FRÉDÉRIC JOUVENOT, SURYA

Called Surya, in reference to the INDIA God of sun, the sun-shaped hour display is unique. It is the first hour display over 24 hours that shows the sun’s path and the alternation of night and day.

Simple to read yet fitted with a complex mechanism, this piece in Frédéric Jouvenot’s Solar Deity collection has two faces, corresponding to the day and night cycles. For the first time in watchmaking history, a timepiece displays the time without conventional hands, numerals or disks.

Each hour is represented by a radioconcentric flower’s petals, i.e. starting from the centre and radiating towards the edge of the dial. The twelve petals show the path of the sun on the dial while indicating the hour to come and the past hour.

At mid-day, all the petals are green to represent daylight. At that precise moment, the dial represents the sun at its zenith. As time passes, the rays become black, one after another, clockwise; the dial darkens and announces oncoming night. Midnight is represented by twelve dark petals reflecting in the night. To symbolise the return to light, the petals take turns to pivot again until mid-day, thus completing a full 24 hour cycle.

Telling the time remains instinctive. Each hour keeps its conventional position and the minutes are indicated by a central cartouche fitted with an index that completes a revolution on the fixed minute disc. The display maintains the conventional angular gap of a watch for instinctive reading.
The whole complication mechanism is enclosed in the central 12 mm diameter and 5 mm high case which contains no fewer than 100 parts, including 24 rubies which will activate the hour’s jumping petals.

Example: at 3.30 p.m., the first three petals are black and the minute indicator points to 6 o’clock, as on a conventional dial. The conventional angular gap between 3 o’clock and 30 minutes is thus maintained. Herein lies the feat accomplished by Frédéric Jouvenot; having maintained conventional reading of the dial with a revolutionary hour display system.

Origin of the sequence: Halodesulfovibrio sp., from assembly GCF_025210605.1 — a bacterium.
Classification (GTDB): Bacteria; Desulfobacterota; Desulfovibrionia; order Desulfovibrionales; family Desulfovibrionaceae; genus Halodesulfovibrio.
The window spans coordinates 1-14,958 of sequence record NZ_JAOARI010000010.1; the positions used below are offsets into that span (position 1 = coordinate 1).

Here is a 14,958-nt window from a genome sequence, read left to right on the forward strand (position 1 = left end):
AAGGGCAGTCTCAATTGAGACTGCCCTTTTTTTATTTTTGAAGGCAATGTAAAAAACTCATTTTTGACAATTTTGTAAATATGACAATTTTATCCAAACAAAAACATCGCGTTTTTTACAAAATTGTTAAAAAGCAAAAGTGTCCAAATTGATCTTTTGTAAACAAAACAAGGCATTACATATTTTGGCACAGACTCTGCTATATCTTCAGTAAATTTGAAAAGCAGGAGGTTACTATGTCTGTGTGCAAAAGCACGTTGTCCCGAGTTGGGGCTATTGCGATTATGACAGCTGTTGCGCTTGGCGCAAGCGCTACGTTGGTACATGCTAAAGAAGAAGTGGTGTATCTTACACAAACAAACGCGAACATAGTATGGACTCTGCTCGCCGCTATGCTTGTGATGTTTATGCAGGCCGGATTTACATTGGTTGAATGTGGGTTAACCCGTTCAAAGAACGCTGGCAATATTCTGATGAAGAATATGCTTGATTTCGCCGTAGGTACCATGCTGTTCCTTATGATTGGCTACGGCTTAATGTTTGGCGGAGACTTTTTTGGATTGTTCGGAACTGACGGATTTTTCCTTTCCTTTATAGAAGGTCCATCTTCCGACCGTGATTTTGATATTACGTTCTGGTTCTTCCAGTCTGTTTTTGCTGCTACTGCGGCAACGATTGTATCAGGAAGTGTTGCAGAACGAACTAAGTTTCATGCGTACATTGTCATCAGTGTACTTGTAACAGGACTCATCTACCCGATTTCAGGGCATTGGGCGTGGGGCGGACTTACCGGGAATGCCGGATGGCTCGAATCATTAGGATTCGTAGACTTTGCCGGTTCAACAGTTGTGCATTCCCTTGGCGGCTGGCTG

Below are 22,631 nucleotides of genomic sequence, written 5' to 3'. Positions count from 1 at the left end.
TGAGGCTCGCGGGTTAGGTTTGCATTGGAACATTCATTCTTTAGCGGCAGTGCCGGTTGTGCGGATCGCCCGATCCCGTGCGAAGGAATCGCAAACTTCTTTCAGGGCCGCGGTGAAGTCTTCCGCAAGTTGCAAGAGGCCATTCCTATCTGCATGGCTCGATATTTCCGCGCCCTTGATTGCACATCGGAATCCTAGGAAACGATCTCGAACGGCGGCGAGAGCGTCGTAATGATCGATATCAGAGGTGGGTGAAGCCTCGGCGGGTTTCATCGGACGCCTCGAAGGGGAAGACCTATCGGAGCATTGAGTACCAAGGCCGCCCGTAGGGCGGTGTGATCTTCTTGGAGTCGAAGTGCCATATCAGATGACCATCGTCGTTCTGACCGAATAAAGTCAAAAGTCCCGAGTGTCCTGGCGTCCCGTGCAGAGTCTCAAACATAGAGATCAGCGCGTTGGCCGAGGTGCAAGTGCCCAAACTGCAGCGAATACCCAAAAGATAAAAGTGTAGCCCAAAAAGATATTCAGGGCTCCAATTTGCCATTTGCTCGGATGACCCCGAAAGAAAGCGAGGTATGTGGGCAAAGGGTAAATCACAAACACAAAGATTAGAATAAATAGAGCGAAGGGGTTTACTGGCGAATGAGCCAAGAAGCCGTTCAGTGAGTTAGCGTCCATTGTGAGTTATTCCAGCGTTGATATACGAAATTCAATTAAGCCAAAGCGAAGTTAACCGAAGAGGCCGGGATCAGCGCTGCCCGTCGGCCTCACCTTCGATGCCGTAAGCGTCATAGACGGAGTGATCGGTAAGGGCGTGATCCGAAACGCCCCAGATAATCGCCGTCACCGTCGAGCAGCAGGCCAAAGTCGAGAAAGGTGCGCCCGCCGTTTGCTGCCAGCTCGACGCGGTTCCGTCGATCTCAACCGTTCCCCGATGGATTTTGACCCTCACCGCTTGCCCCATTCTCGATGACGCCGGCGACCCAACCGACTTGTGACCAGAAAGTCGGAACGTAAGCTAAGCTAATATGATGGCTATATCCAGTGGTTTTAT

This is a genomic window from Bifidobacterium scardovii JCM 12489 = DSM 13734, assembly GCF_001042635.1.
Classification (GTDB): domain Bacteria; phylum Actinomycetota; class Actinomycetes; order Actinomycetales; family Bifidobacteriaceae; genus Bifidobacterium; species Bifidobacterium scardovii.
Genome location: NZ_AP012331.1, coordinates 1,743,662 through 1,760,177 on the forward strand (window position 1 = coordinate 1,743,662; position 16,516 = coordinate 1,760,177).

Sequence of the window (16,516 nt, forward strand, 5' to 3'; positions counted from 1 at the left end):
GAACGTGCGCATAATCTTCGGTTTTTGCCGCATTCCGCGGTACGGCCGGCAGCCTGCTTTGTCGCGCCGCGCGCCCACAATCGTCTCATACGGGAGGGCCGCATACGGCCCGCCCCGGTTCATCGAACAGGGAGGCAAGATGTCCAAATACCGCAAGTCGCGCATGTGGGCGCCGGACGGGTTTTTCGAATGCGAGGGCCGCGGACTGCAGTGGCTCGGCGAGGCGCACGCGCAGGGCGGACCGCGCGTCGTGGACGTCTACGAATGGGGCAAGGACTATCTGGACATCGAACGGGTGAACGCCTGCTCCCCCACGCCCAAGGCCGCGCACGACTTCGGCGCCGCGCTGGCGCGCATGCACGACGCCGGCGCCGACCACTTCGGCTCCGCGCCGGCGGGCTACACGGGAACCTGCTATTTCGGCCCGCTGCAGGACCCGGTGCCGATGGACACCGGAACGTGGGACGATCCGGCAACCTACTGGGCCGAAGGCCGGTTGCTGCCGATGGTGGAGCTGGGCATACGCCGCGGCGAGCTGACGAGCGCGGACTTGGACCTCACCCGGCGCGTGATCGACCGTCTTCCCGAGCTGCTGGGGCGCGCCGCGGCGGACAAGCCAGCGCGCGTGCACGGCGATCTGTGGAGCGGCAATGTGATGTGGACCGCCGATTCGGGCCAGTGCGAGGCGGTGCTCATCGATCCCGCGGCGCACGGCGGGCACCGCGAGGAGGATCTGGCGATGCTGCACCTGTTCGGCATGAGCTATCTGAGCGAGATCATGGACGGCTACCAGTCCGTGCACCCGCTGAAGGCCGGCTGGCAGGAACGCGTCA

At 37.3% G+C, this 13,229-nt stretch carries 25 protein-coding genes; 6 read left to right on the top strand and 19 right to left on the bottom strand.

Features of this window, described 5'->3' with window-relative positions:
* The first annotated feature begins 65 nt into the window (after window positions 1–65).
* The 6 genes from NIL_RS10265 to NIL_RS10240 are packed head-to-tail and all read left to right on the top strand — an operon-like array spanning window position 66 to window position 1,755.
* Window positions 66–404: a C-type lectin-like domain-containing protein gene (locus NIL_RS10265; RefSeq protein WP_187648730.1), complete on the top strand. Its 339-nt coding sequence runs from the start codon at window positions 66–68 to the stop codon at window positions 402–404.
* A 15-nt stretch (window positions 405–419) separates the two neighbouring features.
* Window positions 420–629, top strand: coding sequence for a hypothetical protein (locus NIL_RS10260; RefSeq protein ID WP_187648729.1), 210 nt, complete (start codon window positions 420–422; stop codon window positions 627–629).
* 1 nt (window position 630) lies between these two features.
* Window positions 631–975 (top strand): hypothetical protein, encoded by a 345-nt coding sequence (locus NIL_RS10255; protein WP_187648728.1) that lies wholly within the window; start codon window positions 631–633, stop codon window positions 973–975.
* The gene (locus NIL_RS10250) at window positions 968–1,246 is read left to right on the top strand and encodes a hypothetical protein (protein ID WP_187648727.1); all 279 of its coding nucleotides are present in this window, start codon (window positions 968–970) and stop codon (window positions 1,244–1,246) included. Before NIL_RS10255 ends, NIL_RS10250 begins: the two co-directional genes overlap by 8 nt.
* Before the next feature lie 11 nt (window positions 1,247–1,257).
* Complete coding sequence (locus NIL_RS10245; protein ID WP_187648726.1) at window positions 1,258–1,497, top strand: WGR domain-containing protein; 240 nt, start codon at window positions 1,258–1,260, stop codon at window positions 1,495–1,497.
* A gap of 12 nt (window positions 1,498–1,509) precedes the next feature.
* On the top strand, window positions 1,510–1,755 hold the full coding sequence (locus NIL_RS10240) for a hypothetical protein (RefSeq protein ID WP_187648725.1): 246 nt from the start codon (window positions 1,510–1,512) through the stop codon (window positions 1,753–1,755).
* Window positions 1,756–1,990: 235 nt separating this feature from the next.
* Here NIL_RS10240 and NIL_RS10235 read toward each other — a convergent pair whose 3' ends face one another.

CHAUMET, CHAUMET HORTENSIA TOURBILLON WATCH

Precious watches are inspired by nature; a nature that is stylised, touching and bucolic, expressing a different dimension of time, of movement, of emotion and celebrating the savoir-faire of jewellers, engravers, stone setters, sculptors, miniature painters and watchmakers who perpetuate and enrich the Maison’s watch collections. Each timepiece embodies the extraordinary dreams, creativity, technical ingenuity and jewellery expertise of Chaumet.

The Hortensia collection blossoms with wondrous bouquets of gold and precious stones in creations that are an ode to eternal beauty.

The dial of this diamond-set white gold watch reveals a tourbillon mechanism. The tourbillon is situated at 6 o’clock on a background of grand feu enamel decorated with a corolla of hydrangeas; each applied flower has been sculpted and hand-engraved, then enamelled with silver foil in its centre. A sapphire glass back unveils the hand-winding mechanical movement – a CP 12V-X caliber – featuring the hydrangea flower design on the upper disc and main plate. The alligator leather strap and its jaw pin buckle adorned with white gold and diamond-set hydrangea flowers is the perfect finishing touch for these subtly refined Haute Horlogerie timepieces.

LOUIS VUITTON, TAMBOUR MONOGRAM TOURBILLON

Louis Vuitton is opening a new chapter in its Great Complications saga by offering a Tambour Monogram Tourbillon in white gold.

A new face for the collection’s star piece.

The exceptional Tourbillon is seen as the most illustrious of complications and has become the ambassador for the Maison’s watchmaking dimension.

Pink gold makes way for white gold, but its manufacture mechanism remains unchanged. The self-winding Tourbillon movement designed by La Fabrique du Temps Louis Vuitton is still housed in the case. The LV80 calibre keeps time at 28,800 vibrations/hour and offers a 35hour power reserve.

Visible through the sapphire back, it reveals its Geneva Stripes decoration that adopts a sunray motif in harmony with the guillochage on the mother-of-pearl and diamond dial, while the lozine remains engraved on the oscillating weight.